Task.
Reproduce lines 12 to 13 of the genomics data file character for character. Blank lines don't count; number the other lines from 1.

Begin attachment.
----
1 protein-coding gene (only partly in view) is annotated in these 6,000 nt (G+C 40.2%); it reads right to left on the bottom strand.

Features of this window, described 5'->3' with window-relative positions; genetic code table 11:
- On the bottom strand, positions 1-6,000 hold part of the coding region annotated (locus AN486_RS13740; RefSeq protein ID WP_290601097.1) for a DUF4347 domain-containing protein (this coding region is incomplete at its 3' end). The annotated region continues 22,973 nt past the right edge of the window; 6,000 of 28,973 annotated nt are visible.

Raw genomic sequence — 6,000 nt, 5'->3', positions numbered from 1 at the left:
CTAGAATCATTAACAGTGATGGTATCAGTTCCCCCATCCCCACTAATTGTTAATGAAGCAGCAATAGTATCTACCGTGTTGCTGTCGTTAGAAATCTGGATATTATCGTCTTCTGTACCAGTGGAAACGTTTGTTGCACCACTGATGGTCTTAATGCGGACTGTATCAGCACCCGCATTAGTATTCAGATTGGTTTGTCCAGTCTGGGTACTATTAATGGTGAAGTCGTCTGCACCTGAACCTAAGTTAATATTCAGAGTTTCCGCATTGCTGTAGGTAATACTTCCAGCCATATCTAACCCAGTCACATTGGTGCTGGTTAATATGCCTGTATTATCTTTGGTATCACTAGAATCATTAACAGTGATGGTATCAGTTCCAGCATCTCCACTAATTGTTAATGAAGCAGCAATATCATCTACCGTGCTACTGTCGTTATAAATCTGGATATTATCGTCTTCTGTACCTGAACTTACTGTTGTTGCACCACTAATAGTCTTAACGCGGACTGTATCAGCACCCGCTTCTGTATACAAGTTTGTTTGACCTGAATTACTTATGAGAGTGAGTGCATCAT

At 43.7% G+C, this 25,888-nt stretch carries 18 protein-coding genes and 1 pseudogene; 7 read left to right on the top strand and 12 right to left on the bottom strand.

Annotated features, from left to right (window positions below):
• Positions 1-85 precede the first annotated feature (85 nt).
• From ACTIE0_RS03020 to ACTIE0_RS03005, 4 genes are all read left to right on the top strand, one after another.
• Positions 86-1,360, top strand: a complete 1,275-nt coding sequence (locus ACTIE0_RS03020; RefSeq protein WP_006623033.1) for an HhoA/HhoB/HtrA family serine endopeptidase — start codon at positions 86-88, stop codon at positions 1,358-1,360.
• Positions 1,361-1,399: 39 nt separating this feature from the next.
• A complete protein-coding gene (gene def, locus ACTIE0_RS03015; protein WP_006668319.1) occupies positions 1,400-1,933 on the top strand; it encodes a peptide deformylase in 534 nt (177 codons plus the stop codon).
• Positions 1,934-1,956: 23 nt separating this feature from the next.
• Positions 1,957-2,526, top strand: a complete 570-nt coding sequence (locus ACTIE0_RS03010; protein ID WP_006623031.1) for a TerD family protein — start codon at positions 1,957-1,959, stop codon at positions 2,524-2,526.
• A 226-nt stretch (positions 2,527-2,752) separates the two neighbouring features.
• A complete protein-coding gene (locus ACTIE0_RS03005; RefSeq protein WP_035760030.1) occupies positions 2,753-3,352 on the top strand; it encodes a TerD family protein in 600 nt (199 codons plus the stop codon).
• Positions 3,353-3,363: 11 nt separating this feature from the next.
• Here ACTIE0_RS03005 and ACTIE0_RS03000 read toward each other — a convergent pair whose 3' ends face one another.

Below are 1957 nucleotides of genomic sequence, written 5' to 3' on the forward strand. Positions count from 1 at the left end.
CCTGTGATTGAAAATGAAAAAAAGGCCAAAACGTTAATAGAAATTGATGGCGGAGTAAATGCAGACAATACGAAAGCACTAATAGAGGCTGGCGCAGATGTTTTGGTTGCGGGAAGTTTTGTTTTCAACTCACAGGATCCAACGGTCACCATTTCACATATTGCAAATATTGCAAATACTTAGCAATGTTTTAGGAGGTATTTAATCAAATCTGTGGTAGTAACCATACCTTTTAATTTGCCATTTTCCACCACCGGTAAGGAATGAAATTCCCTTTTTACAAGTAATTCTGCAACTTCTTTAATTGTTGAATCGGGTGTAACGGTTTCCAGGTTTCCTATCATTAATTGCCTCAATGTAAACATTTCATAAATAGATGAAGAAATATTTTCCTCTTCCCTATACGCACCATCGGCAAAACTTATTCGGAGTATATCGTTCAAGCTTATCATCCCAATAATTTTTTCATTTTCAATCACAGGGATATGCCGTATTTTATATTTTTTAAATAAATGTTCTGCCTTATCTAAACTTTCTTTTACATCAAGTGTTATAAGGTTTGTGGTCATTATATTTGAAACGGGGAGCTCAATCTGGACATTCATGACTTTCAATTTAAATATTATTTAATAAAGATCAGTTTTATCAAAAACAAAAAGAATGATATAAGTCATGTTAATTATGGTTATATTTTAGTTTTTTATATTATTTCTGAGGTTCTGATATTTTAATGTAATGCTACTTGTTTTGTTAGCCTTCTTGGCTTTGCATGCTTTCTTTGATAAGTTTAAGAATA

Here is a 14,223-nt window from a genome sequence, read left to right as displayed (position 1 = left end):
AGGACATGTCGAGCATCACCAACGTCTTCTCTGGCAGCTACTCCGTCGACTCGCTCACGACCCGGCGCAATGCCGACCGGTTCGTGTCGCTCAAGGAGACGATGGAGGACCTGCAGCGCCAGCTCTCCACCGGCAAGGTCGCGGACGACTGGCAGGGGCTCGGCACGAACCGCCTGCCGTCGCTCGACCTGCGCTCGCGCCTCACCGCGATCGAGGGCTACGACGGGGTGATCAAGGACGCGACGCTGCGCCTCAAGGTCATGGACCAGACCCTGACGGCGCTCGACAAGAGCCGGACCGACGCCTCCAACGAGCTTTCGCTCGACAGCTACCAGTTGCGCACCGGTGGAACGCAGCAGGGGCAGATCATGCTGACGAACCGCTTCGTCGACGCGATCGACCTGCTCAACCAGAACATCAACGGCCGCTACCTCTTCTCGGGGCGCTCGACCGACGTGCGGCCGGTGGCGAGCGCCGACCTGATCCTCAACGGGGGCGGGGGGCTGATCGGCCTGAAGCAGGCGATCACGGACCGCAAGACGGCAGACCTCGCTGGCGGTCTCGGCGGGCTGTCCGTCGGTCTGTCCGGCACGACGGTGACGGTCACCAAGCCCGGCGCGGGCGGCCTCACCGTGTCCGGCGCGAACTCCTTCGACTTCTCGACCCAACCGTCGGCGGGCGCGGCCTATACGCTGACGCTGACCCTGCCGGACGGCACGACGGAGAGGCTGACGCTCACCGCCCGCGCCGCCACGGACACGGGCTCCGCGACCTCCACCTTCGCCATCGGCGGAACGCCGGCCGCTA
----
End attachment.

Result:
• A complete protein-coding gene (gene def, locus ACTIE0_RS03015; protein WP_006668319.1) occupies positions 1,400-1,933 on the top strand; it encodes a peptide deformylase in 534 nt (177 codons plus the stop codon).
• Positions 1,934-1,956: 23 nt separating this feature from the next.